At the end of the semester, the report card arrives. What are the odds her grades improved? If that’s all you’ve done, her grades most likely stayed the same. There’s a small chance they went down, and a small chance they went up. Why?
You never set a strategy for improving her grades. You never discussed specific subjects she needed help with and where she would get it. You might get lucky if she already knows what to do. Or you might not—and she’ll have one semester less to catch up to her goal.
I haven’t met any parents who are this clueless, yet many companies practice this kind of goal setting with their employees. They go quarter to quarter trying to “make their numbers,” without having a clear idea of what needs to change.
In an earlier post (Are Performance Goals Motivating or Demoralizing My Employees?), we looked at the case of Wells Fargo and its recent cross-selling scandal. Few companies are as clear and persistent in setting, communicating, and tracking performance goals as Wells Fargo was just before the scandal broke out. Only one piece was missing; neither the bank employees nor the management had any idea why customers would want to sign up for additional services. Absent real customer strategy, under unrelenting pressure, massive fraud ensued.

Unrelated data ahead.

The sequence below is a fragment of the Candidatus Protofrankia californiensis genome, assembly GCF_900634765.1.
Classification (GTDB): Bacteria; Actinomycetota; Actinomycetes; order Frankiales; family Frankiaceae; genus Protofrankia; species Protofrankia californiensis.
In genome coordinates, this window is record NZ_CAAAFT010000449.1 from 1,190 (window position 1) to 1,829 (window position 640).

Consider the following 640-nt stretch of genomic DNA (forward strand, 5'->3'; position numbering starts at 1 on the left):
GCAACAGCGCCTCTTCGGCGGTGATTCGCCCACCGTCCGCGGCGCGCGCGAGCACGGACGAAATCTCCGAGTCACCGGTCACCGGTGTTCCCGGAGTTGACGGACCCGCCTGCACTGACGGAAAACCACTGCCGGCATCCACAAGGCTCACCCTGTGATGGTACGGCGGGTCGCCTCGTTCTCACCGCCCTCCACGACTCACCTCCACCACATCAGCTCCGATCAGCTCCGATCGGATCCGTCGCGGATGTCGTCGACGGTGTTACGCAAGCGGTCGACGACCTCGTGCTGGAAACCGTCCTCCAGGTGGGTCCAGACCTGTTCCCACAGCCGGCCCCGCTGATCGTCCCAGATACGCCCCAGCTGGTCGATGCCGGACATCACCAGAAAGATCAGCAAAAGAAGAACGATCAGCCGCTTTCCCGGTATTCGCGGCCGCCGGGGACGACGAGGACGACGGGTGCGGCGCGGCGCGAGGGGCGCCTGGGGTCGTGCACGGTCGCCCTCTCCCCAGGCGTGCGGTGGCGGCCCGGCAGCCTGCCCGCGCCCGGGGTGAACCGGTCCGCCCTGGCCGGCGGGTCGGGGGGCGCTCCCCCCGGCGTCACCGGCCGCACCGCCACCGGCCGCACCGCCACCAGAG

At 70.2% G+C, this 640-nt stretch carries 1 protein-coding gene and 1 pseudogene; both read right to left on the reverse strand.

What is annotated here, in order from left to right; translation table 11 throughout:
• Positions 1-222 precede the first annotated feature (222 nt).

Quality pioneer W. Edwards Deming warned about this scenario when he argued against management by objectives. Without a reliable system to guide them, employees will compromise quality to achieve goals. This is as true of sales targets as it is of production quotas. You must provide your people with the means of reaching the goal before you demand it of them.